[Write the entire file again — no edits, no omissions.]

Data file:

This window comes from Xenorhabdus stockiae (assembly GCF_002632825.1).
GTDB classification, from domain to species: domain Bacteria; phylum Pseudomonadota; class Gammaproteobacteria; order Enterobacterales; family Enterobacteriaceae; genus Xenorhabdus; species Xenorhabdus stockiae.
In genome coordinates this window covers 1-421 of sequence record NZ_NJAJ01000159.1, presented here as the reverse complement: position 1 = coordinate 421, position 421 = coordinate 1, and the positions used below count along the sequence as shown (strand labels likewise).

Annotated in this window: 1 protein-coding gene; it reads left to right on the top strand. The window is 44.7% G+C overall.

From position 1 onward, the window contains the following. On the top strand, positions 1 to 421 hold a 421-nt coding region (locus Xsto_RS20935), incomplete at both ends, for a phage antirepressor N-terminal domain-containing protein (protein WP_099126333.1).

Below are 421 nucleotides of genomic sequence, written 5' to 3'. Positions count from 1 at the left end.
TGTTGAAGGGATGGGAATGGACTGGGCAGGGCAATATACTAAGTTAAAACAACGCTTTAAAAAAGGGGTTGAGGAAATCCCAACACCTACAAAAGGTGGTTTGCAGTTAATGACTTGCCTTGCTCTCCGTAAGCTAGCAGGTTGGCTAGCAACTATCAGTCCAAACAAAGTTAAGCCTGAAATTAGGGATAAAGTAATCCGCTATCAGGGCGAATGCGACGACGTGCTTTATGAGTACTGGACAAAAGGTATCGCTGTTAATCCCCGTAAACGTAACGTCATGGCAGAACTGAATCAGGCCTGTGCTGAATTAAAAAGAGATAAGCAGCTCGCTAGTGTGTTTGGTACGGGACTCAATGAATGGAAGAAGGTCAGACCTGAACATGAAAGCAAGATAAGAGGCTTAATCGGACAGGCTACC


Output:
This window comes from Xenorhabdus stockiae (assembly GCF_002632825.1).
GTDB classification, from domain to species: domain Bacteria; phylum Pseudomonadota; class Gammaproteobacteria; order Enterobacterales; family Enterobacteriaceae; genus Xenorhabdus; species Xenorhabdus stockiae.
In genome coordinates this window covers 1-421 of sequence record NZ_NJAJ01000159.1, presented here as the reverse complement: position 1 = coordinate 421, position 421 = coordinate 1, and the positions used below count along the sequence as shown (strand labels likewise).

Annotated in this window: 1 protein-coding gene; it reads left to right on the top strand. The window is 44.7% G+C overall.

From position 1 onward, the window contains the following. On the top strand, positions 1 to 421 hold a 421-nt coding region (locus Xsto_RS20935), incomplete at both ends, for a phage antirepressor N-terminal domain-containing protein (protein WP_099126333.1).

Below are 421 nucleotides of genomic sequence, written 5' to 3'. Positions count from 1 at the left end.
TGTTGAAGGGATGGGAATGGACTGGGCAGGGCAATATACTAAGTTAAAACAACGCTTTAAAAAAGGGGTTGAGGAAATCCCAACACCTACAAAAGGTGGTTTGCAGTTAATGACTTGCCTTGCTCTCCGTAAGCTAGCAGGTTGGCTAGCAACTATCAGTCCAAACAAAGTTAAGCCTGAAATTAGGGATAAAGTAATCCGCTATCAGGGCGAATGCGACGACGTGCTTTATGAGTACTGGACAAAAGGTATCGCTGTTAATCCCCGTAAACGTAACGTCATGGCAGAACTGAATCAGGCCTGTGCTGAATTAAAAAGAGATAAGCAGCTCGCTAGTGTGTTTGGTACGGGACTCAATGAATGGAAGAAGGTCAGACCTGAACATGAAAGCAAGATAAGAGGCTTAATCGGACAGGCTACC